Cliff Buddle
Cliff Buddle
Special Projects Editor
A journalist for more than 30 years, Cliff Buddle began his career as a court reporter in London and moved to Hong Kong in 1994 to join the Post. He returned to the UK in August 2022. Specialising in court reporting and legal affairs, he has held a variety of editorial positions, including Deputy Editor and Acting Editor-in-Chief. He is a regular columnist.

After spending decades in Hong Kong with its warm waters, ferries and junk trips, the English coast’s cold weather, colder water and faded towns still stir this writer’s heart.

In Hong Kong, I faced typhoons that threatened to take my roof off. In England, storms equally strong have struck, but it is the rain and short, dark days of winter that are hard to endure.


The South China Morning Post has evolved with Hong Kong and mainland China since the publishing of its first edition in 1903. We look back at the newspaper’s history and the events that have defined it.

Annual festivals make living in Hong Kong fun, but for this Briton November 5 wasn’t the same without Guy Fawkes Night, when bonfires and fireworks mark the foiling of a bomb plot in 1605.

Hong Kong’s wet markets were a spectacle, offering the freshest produce, some of it alive. While English village markets don’t compare, they’re still an important part of rural life.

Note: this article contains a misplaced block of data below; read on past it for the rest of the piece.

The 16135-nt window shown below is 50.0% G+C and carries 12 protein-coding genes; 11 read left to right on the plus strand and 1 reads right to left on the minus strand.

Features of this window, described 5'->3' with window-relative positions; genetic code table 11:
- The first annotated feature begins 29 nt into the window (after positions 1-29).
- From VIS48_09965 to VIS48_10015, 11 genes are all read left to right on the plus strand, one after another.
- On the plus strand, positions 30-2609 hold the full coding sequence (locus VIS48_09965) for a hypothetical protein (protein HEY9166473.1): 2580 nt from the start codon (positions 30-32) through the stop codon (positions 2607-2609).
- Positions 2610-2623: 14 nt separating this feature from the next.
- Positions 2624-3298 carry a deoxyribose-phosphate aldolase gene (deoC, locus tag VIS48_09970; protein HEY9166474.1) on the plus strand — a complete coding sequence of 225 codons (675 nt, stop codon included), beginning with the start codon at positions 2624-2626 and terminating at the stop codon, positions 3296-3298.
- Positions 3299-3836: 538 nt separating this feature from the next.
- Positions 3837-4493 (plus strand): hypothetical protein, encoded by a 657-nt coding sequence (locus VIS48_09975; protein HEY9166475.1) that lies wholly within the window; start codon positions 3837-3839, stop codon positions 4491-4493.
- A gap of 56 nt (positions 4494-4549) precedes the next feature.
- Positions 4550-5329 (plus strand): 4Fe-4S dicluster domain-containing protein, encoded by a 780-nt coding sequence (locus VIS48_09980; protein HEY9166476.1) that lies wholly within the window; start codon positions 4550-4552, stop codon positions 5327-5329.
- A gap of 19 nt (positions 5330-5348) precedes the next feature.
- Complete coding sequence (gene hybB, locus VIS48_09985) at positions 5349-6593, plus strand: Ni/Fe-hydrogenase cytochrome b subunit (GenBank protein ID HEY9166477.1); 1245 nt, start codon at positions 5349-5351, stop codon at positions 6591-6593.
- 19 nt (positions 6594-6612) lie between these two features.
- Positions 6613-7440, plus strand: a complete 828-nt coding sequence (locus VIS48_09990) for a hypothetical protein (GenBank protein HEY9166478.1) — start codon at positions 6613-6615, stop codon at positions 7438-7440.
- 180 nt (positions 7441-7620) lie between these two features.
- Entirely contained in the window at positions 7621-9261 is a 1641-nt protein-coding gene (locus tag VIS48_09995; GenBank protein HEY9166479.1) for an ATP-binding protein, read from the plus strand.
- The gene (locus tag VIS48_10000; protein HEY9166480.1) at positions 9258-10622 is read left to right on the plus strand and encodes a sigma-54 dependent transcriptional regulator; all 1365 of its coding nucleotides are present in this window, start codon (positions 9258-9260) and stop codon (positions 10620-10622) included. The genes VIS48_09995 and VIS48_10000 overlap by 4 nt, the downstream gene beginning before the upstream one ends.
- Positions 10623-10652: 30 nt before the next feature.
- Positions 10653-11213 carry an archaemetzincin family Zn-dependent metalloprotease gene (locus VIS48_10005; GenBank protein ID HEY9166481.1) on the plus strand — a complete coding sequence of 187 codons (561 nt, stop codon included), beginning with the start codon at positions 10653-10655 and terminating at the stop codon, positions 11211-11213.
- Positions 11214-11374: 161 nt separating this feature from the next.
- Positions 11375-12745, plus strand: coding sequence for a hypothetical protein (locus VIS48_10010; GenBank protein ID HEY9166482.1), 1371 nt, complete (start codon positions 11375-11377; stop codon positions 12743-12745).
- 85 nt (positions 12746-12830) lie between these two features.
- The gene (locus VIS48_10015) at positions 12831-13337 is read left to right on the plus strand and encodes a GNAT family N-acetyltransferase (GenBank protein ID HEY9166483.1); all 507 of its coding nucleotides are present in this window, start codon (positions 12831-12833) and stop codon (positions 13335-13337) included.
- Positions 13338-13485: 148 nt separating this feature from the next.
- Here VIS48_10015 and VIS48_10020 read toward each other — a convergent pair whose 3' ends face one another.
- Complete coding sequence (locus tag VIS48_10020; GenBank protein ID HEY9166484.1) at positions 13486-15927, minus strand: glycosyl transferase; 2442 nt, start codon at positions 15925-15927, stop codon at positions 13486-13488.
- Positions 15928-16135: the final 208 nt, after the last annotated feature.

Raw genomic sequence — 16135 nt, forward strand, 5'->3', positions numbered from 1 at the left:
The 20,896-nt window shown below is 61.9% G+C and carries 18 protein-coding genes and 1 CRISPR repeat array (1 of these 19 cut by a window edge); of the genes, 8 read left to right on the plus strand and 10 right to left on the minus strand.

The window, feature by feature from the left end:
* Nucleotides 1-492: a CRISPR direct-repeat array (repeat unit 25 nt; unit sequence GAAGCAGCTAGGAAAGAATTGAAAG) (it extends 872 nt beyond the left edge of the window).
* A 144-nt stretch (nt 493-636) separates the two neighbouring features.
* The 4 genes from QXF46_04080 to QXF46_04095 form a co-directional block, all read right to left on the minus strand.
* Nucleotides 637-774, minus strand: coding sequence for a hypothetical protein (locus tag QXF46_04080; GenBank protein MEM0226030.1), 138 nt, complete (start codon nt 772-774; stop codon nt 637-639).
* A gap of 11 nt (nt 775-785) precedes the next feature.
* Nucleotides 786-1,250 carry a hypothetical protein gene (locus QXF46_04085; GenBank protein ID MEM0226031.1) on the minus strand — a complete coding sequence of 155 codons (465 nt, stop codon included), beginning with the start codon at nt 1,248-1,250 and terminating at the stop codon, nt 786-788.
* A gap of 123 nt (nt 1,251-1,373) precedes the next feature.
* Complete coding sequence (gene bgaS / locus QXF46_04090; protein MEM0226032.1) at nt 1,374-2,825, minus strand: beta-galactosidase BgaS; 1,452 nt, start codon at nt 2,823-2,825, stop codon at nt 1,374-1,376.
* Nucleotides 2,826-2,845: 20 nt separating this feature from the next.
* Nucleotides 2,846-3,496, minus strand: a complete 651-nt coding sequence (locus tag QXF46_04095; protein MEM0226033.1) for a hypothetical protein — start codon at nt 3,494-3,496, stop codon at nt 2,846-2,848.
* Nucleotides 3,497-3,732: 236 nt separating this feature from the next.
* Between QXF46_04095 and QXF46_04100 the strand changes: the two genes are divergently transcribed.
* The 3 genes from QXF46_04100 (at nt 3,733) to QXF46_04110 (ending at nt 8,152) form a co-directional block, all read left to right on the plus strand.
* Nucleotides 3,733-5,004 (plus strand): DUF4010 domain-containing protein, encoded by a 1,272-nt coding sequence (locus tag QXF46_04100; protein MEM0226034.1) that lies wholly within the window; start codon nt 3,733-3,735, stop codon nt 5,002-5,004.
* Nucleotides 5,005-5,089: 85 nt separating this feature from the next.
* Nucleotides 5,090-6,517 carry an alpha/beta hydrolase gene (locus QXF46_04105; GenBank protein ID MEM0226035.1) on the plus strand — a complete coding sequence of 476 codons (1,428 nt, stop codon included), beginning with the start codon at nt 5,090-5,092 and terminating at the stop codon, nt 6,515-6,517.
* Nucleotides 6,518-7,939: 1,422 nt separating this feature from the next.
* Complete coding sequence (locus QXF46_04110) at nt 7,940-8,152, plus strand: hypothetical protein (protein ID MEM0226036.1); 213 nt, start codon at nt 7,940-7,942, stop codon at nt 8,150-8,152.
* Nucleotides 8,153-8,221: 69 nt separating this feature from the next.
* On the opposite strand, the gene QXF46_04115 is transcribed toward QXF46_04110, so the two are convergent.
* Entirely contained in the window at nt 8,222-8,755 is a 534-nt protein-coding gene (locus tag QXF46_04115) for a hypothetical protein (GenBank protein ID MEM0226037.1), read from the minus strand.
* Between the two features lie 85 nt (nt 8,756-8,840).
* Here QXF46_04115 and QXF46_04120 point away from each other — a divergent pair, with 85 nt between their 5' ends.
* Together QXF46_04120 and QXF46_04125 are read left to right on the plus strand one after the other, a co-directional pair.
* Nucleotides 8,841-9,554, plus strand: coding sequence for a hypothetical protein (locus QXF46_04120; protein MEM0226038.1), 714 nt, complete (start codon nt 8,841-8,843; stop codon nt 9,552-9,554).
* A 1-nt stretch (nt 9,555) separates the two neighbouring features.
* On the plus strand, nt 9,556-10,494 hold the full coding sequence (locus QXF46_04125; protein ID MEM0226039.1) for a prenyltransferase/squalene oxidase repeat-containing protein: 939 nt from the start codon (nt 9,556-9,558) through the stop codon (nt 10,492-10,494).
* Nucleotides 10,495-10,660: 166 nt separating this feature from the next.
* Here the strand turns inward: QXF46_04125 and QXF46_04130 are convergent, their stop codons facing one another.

After three years avoiding Covid-19 in Hong Kong and then not catching it in over a year back in the UK, Cliff Buddle began to believe he was immune. Now, reality has dawned.

After Hong Kong’s worst site accident 30 years ago, there were new laws and promises of lessons learned. But today there are still far too many deaths.

I got hooked on designer clothes in Hong Kong but in the UK countryside it’s all about practicality. Was all the effort and expense that had gone into those luxury-brand purchases worth it?

A survey has shown a growing lack of interest in politics. Yet engagement is needed if the city is to rebuild its reputation as being vibrant and open.

His attempts at nurturing choi sum aside, Cliff Buddle is enjoying the wide variety of locally and home-grown fruit and vegetables on offer in ‘the garden of England’ after returning from Hong Kong.

The Observatory has often been under fire for either overstating or underestimating a typhoon’s impact. However, it is best to err on the side of caution.

One year in the Weald of Kent is ‘so far, so good’. Even the weather has been bearable. Do I miss Hong Kong? Of course. But not as much as I thought I would.